For small businesses, management of risk can be a mysterious process.  Difficult to understand because there are no right and wrong answers, but it really isn’t too difficult.

First you have to understand the data that is held by your organisation.  I don’t think I have encountered a single one yet that has not been surprised at the amount of data they hold.  Usually the first exercise is to question the amount of data, storage locations and retention.  Reducing the amount of data to the minimum needed to run the business is a risk reduction exercise in itself.

Once you understand the data, examine the risks that your business is exposed to and assess what the impact would be to the data subject if that risk was to materialise.  I assess this impact by using the model developed by NIST .  I have adapted this slightly for GDPR see below:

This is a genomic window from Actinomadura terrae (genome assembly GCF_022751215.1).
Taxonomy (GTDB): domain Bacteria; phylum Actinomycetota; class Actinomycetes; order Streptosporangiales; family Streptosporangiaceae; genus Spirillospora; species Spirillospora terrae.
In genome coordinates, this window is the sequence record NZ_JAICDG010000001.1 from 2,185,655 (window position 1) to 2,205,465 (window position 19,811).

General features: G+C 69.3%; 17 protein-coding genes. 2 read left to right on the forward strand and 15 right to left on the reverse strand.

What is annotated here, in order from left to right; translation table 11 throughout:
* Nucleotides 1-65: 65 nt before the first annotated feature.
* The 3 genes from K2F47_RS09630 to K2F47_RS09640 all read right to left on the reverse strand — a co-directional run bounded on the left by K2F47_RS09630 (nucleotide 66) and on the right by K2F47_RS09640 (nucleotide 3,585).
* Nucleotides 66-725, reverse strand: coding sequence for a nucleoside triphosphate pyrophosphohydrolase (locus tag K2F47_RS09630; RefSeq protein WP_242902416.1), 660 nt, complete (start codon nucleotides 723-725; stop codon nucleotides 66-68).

This matrix is adapted from NIST

I then prioritise the high impact risks and work on them.  First identifying what level of risk would be acceptable and then working out what actions are needed to reduce the risk to that level.  These actions are then assigned to individuals to ensure they are put into operation.

Risk is largely subjective.  There are approaches which attempt to quantify it, but for most businesses attempting to implement GDPR, this type of qualitative approach will work.  Because it is subjective, it needs to be reviewed regularly as knowledge matures and risks become clearer, as do the mitigations.  So businesses should start to have this as a regular agenda item for board or management meetings.

There lots of negatives communicated about GDPR, but it doesn’t have to be.  Taking a little time to sit back and understand how your business is functioning and then understanding risk and putting measures in place can return many benefits. Here are just a few I have seen recently: